All over-the-counter (OTC) and prescription (Rx) drug products distributed within the USA are required to display an expiration date that is supported by stability studies that have been conducted in accordance with the current FDA and ICH Guidelines. Each strength of a drug product, and each primary package and closure system in which it is distributed must be supported by stability testing. This requirement may be found in the Code of Federal Regulations, 21 CFR Part 211.137 – “Expiration Dating” and Part 211.166 – “Stability Testing”. If you are contracting this work to a third party laboratory be sure that they can provide guidance to help navigate the regulatory and compendial guidelines, and you perform a quality system audit of their facility.
What is a Stability Study and What is its Purpose?
A stability study is a program of testing that is designed to provide evidence on how the quality of a drug substance or drug product varies with time under the influence of a variety of environmental factors such as temperature, humidity light, which enables recommended storage conditions, retest periods and shelf lives to be established. (Refer to FDA Guidance for Industry Q1A(R2) “Stability Testing of New Drug Substances and Products”)
What Types of Stability Studies are Commonly Conducted?
Stability testing is required to be conducted for OTC drug products under the recommended conditions of storage appearing on the label, and at any other condition, the drug product might be exposed to during manufacturing, storage and shipping activities. As a result, there are a number of stability conditions that are commonly utilized in determining the stability of a drug product in its marketed package(s). Examples of the most common stability conditions are as follows:
Real Time or Room Temperature (RT) Stability Study
A stability study conducted under controlled temperature and humidity approximating conditions of long-term storage. For drug products distributed within the USA, long-term stability storage conditions are 25 +/- 2oC with 60 +/- 5% RH.
Accelerated Stability Study
A stability study conducted under exaggerated conditions, in an attempt to accelerate the aging process, i.e., the rate of chemical degradation and/or physical change. For drug products sold within the USA, the most commonly used accelerated stability storage conditions are 40 +/- 2o C with 75 +/- 5% RH.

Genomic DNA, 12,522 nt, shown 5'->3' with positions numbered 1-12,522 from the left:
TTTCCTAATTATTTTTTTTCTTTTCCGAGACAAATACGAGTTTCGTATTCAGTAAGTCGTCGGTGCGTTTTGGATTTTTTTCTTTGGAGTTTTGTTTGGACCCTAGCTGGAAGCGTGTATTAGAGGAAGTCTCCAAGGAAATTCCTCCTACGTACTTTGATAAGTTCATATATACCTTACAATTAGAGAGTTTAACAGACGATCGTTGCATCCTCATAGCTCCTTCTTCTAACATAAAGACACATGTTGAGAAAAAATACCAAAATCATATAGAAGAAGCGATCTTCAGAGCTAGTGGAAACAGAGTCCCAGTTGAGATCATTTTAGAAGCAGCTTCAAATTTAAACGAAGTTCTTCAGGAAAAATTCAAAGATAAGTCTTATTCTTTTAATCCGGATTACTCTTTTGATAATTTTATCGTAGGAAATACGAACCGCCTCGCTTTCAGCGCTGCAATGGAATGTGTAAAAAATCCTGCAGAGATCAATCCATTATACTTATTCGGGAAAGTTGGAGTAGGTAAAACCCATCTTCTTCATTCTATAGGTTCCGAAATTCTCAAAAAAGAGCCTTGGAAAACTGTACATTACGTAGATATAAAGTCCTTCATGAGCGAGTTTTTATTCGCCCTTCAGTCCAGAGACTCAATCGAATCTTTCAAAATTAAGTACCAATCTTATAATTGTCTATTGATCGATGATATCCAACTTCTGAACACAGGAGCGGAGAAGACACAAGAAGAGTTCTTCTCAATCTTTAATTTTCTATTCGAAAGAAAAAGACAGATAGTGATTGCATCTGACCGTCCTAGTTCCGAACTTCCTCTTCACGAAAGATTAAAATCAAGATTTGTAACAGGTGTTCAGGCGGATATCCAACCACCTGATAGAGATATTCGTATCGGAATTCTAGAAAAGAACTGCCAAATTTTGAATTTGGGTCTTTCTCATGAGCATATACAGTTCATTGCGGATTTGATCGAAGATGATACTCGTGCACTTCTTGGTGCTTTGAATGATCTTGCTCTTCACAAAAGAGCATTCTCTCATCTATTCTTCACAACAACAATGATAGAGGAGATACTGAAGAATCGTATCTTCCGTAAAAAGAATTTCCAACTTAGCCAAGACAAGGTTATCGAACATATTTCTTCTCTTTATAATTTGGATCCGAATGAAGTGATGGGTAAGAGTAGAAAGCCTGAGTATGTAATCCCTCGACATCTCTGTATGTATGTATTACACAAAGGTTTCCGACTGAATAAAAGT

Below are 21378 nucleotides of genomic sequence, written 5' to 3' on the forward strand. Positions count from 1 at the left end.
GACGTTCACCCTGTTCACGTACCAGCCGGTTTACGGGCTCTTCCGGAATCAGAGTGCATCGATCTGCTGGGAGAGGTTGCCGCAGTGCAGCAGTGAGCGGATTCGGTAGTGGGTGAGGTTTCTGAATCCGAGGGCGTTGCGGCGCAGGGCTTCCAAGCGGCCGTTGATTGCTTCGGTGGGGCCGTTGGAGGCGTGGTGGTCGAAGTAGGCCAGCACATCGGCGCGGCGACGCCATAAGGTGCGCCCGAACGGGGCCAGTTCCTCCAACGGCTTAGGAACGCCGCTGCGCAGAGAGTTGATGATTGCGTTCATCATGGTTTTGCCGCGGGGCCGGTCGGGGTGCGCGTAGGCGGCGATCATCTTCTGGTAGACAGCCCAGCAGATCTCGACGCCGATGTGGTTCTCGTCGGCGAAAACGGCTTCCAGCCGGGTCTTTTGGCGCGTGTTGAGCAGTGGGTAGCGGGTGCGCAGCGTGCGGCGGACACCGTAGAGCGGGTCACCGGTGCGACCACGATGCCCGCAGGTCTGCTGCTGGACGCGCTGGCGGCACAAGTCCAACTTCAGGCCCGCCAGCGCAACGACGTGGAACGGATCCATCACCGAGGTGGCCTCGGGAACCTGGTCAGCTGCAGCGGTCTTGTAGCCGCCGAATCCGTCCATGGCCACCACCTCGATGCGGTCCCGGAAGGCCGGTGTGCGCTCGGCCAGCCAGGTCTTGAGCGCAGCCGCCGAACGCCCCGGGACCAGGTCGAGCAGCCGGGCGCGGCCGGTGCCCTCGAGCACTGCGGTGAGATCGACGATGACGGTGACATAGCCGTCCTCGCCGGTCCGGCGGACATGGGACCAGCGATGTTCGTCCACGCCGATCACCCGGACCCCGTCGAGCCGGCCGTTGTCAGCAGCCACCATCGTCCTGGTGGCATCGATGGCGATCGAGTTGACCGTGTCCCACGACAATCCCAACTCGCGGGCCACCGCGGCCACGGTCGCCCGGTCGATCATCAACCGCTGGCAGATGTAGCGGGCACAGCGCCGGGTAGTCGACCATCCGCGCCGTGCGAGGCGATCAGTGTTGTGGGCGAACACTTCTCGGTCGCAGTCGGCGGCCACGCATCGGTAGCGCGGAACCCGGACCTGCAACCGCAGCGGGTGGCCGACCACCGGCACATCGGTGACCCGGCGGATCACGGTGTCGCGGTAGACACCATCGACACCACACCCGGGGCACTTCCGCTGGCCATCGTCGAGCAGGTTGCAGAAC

Intermediate Stability Study
A stability study that is conducted under conditions that are intermediate (between) long-term and accelerated storage conditions. For drug products sold within the USA, conditions are 30 +/-2oC with 65 +/- 5% RH. Samples stored under Intermediate conditions are typically only tested if a failure is encountered during the testing of samples stored under accelerated storage conditions.
Freeze / Thaw Stability Study
A study that is conducted at 5oC (no humidity control) to determine the effect that freezing and subsequent thawing has upon the stability of a product. Such studies may be conducted with single or multiple freeze/thaw cycles, with three cycles being the most commonly used.
A study that is conducted to determine the effect that either whole or ultraviolet light has upon the stability of a product. This is not required for drug products packaged in completely opaque container systems. (Refer to ICH Guideline Q1B “Stability Testing: Photostability Testing of New Drug Substances and Products”.)
Bulk Hold Stability Study
A stability study that is conducted under long-term conditions to assess the stability of a product batch in its bulk container. This applies to situations where a drug product may be stored in a bulk container for a period of time prior to its placement into end-user packaging.
Period After Opening (PAO) Stability Study
A study that is conducted to assess the stability of a product after its container system has been opened and then reclosed (but not ‘resealed’). This was first introduced within the EU but is now beginning to find acceptance within the USA.
How is Expiration Dating Determined for the Launch of a New OTC Drug Product?